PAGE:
Friday, May 19, 2006

a tale of two graduations

The Rutgers-Camden Law School held its graduation ceremony today, the speaker being Rep. John Lewis (D-Ga), a hero of the Civil Rights movement who gave an inspirational if somewhat surprisingly bland address. Mr. Lewis was received warmly by the crowd, regardless of their political affiliation, and treated with appropriate veneration at the pre-graduation lunch.

Up the turnpike at the New School, in New York, Sen. John McCain (R-Ariz.), a likely presidential candidate, was hissed and booed as he gave his speech at that school's graduation. With the courage that only a person who knows they are in the majority can muster, a student speaker announced that she had thrown away her prepared text to challenge the choice of McCain as the commencement speaker. (The choice was apparently made by the University's President, former Senator Bob Kerrey, who--like the Rutgers audience but apparently unlike the New School--was able to respect dissenting views without necessarily accepting them.) I am only 21 years old, the student said, but I know that pre-emptive war is a dangerous concept, adding somewhat incongruously that she was also frustrated that Osama Bin Laden had not yet been captured by Allied forces.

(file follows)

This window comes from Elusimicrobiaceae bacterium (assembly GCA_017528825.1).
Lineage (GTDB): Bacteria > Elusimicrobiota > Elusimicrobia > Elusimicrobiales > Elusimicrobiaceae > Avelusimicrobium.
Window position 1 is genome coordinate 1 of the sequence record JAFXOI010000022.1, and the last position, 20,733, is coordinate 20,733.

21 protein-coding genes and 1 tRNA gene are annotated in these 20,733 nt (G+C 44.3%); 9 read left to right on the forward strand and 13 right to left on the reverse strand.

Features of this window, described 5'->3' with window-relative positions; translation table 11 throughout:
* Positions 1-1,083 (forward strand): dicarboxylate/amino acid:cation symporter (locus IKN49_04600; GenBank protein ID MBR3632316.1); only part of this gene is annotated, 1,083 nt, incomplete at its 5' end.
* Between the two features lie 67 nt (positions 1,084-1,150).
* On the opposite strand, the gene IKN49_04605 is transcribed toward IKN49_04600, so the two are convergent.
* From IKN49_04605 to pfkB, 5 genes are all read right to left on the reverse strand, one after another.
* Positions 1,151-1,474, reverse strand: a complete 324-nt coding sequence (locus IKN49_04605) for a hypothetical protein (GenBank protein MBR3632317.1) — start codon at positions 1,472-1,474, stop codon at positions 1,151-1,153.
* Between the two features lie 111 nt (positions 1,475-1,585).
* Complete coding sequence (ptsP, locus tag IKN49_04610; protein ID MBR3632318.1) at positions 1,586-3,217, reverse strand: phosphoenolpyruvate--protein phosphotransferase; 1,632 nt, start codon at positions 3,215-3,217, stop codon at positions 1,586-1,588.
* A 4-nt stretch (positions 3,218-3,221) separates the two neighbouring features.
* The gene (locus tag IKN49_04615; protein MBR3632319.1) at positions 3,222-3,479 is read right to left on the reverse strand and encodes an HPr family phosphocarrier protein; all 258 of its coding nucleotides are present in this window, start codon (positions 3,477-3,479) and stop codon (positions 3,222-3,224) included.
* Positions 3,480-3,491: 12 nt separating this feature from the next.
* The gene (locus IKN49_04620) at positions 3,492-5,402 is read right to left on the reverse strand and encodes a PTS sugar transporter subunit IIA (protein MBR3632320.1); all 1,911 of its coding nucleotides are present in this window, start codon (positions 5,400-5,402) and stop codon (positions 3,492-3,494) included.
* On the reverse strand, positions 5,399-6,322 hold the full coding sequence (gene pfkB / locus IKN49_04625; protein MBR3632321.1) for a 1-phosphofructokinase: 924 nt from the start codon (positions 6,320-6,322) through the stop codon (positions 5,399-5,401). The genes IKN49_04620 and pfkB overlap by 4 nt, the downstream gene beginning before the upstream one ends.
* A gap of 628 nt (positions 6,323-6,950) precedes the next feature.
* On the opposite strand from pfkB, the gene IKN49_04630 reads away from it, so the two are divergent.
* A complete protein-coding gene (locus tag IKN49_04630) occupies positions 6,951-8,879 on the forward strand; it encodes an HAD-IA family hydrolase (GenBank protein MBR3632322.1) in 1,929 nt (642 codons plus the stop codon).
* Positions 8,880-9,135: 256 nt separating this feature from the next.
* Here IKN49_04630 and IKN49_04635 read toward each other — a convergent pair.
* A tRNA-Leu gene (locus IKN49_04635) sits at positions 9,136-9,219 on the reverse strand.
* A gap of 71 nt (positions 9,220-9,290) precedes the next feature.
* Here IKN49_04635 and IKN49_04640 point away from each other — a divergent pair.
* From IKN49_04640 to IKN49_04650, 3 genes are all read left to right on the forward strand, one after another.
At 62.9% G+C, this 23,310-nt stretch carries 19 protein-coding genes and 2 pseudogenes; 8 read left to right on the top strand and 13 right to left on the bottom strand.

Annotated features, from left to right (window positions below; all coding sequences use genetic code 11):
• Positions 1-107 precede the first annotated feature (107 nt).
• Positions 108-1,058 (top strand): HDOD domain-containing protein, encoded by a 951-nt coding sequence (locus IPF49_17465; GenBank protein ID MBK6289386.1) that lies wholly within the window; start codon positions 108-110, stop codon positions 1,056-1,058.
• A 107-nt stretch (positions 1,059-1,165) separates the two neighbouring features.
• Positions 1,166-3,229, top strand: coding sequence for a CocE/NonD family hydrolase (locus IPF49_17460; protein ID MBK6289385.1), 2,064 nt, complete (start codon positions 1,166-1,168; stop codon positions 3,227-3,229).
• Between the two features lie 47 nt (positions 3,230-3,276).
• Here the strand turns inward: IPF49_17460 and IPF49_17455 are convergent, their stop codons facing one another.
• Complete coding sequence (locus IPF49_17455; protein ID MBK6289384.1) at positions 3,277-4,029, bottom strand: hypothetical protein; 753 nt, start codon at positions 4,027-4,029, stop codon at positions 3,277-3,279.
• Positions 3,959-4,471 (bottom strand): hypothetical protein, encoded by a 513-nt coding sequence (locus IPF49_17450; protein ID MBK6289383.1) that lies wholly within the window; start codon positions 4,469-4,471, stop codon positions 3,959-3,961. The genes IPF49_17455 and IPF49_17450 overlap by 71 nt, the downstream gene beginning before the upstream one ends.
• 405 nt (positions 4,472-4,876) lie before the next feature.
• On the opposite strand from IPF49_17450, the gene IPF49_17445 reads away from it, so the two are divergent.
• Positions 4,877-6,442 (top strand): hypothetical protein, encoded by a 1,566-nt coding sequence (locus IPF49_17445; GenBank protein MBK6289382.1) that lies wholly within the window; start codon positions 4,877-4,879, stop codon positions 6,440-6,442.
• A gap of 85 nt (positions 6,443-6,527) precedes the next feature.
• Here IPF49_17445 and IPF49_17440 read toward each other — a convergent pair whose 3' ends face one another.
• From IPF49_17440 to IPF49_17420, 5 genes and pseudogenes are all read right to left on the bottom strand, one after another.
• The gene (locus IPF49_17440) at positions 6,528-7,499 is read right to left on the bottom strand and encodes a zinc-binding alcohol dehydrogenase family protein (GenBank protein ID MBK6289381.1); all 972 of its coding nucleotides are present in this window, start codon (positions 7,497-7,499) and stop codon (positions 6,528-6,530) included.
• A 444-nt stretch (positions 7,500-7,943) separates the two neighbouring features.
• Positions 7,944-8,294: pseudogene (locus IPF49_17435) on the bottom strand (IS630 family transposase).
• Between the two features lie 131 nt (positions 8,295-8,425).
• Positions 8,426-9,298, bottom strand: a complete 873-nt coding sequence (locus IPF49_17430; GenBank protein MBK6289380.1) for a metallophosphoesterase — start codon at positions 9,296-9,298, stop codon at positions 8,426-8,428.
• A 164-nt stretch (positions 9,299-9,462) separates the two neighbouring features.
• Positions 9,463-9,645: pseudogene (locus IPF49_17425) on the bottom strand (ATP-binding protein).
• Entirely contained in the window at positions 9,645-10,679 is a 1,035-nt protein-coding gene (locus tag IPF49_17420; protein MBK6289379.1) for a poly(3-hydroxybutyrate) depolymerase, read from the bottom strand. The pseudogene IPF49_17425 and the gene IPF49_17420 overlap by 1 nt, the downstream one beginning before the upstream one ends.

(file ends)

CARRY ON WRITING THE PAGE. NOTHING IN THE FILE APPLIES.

How a 21-year old is capable of evaluating the concept of preventive war better than (say) a 65-year old Senator with a distinguished military record--and why conservatives seem more able than liberals to respect divergent viewpoints--was not made clear. (Imagine if a Rutgers student speaker had attacked Lewis for supporting affirmative action or other liberal causes.) But the irony of the situation is profound. The New School was founded by refugees from Nazi Germany, largely although not exclusively Jewish, who sought a new venue to teach the things they could no longer teach in their home country. The isolationists of the 1930s, who made more or less the same arguments as today's student speaker, helped to delay the resistance to Hitler's Germany until it was too late to save millions of victims. Whether the speaker was aware of this history, or of anything that happened before 9-11, is unclear. Thatshe failed to learn any lessons from it is obvious.

1 Comments:

At 4:44 PM, Blogger MMF said...

Two questions:

1 - What is the relationship between the concept of pre-emptive war, and the unsuccessful hunt for Osama bin Laden?

The former is in IRAQ, and based on false (or faulty, to give the administration the benefit of the doubt) intelligence about WMD.

The latter is still on-going in AFGHANISTAN, where, at least arguably, the Taliban was acting to protect or promote al-Queda and bin Laden.

Attacking Afghanistan was not an act of pre-emptive war. And as much as the Bush administration would like to conflate the two actions, the two wars are unrelated. See the Report of the 9/11 Commission.

2 – How are the anti-war arguments of the 1930’s isolationists analogous to today’s anti-war students?

Did the 1930’s US government mis-represent, or mistake, the situation in Europe, exaggerating the supposed justification for getting involved? Was Roosevelt reduced to explaining that we could bring democracy to Europe to rationalize a poorly planned invasion?

 

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